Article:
Evaluating representative performance
In some companies, the customer support executive leads performance reviews for representatives and team leads in the department. Every company has its own review schedule, but many organisations hold formal reviews two or three times a year. Before these meetings, the customer support executive might complete a review form, where they assess the subject's performance using data from the CRM. They might also interview the subject's team lead to get more information about their work habits. During the review, the customer support executive might ask questions and recommend ways that the representative can improve their performance.
Resolving customer issues
While customer support representatives and managers resolve most of a company's customer issues, a customer support executive might speak to customers in special circumstances. Often, they're the most senior member of their team, so other members of their team might escalate difficult customer issues to them. Also, a customer support executive might be responsible for accounts where the customer has spent a lot of money or worked with the company for several years. If the customer support executive started in an entry-level position with the company, they might choose to keep working with customers they initially enrolled.
Related: What Is Customer Service?
Leading professional development programmes
Professional development programmes allow employees to develop new skills and improve their performance. As the senior member of the customer support team, a customer support executive might schedule professional development opportunities for the department. To maximise the programme's relevance, they might conduct surveys or interviews with employees before choosing activities that fit the team's job functions and priorities. They might lead some of these events themselves, like seminars on helping customers with difficult issues or improving time management. A customer support executive might also hire an external firm to lead programmes on collaboration and leadership.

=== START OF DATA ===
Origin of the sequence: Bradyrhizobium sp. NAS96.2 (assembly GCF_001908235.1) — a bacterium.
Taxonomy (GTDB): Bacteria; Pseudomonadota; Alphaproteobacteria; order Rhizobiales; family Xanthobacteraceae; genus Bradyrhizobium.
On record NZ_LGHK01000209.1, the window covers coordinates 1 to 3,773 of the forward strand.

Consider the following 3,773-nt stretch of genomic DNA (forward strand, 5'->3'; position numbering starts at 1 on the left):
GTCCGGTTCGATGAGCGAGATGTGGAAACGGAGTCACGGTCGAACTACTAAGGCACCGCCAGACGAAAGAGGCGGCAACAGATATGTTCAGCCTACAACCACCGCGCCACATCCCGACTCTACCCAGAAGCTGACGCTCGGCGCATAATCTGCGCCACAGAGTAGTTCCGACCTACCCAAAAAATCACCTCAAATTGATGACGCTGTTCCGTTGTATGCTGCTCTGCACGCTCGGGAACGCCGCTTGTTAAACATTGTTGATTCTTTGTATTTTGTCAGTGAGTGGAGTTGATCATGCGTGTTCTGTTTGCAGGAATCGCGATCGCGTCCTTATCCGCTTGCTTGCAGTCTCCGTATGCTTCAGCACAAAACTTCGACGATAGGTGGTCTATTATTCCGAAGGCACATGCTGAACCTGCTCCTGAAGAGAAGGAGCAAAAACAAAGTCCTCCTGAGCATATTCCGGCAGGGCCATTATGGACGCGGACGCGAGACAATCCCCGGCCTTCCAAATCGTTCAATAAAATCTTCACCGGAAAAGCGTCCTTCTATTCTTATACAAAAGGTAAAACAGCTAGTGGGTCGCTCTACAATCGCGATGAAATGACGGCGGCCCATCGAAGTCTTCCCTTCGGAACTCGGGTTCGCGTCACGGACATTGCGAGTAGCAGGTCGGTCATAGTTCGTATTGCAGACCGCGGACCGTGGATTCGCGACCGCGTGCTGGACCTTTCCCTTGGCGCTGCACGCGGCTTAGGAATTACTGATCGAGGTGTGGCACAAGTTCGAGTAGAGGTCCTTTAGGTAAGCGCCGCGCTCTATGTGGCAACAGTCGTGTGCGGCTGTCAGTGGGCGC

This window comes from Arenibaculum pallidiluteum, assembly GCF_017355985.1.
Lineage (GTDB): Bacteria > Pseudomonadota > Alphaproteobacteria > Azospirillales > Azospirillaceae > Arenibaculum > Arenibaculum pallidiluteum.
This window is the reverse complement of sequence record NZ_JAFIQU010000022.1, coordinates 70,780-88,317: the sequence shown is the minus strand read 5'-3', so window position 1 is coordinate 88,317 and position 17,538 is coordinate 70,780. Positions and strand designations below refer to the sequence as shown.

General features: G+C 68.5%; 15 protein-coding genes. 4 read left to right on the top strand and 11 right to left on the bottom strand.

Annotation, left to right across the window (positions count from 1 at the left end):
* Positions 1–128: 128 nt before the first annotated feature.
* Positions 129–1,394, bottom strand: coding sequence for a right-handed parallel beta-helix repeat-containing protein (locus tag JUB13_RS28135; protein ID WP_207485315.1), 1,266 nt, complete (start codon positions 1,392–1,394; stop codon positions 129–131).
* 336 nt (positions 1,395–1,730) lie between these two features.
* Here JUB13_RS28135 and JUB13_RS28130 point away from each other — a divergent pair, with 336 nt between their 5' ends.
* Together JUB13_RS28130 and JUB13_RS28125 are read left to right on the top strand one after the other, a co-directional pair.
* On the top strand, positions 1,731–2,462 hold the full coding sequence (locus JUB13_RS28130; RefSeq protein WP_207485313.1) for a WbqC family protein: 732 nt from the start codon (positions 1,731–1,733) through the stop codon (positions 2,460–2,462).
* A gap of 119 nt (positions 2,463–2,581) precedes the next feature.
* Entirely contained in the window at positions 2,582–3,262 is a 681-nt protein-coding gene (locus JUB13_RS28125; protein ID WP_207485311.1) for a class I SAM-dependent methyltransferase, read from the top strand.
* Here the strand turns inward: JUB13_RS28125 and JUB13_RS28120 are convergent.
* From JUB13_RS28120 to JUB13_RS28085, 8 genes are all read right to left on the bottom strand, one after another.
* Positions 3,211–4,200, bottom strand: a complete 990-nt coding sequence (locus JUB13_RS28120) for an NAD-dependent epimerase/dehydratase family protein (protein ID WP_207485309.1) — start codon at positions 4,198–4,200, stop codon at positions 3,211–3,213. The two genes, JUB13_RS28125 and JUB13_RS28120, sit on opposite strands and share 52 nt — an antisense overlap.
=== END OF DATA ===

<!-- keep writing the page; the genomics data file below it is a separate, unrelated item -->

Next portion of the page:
Serving on the leadership board
Many companies have a leadership board or other group of senior executives who set strategic goals to promote revenue growth. A customer support executive might represent their department at board meetings, where they present reports about the customer support team's performance. During these meetings, the customer support executive might take part in discussions about the company's mission and vote on strategic initiatives to increase revenue and cut costs. For example, the board might vote on a proposal to expand the company's services to a neighbouring region or country.